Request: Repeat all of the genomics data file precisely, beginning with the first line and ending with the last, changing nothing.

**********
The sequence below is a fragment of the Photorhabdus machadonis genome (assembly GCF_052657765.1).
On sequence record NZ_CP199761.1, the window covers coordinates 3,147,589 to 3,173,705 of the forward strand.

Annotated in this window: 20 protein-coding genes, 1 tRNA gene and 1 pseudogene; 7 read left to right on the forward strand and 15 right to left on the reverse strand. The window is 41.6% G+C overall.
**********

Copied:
The sequence below is a fragment of the Photorhabdus machadonis genome (assembly GCF_052657765.1).
On sequence record NZ_CP199761.1, the window covers coordinates 3,147,589 to 3,173,705 of the forward strand.

Annotated in this window: 20 protein-coding genes, 1 tRNA gene and 1 pseudogene; 7 read left to right on the forward strand and 15 right to left on the reverse strand. The window is 41.6% G+C overall.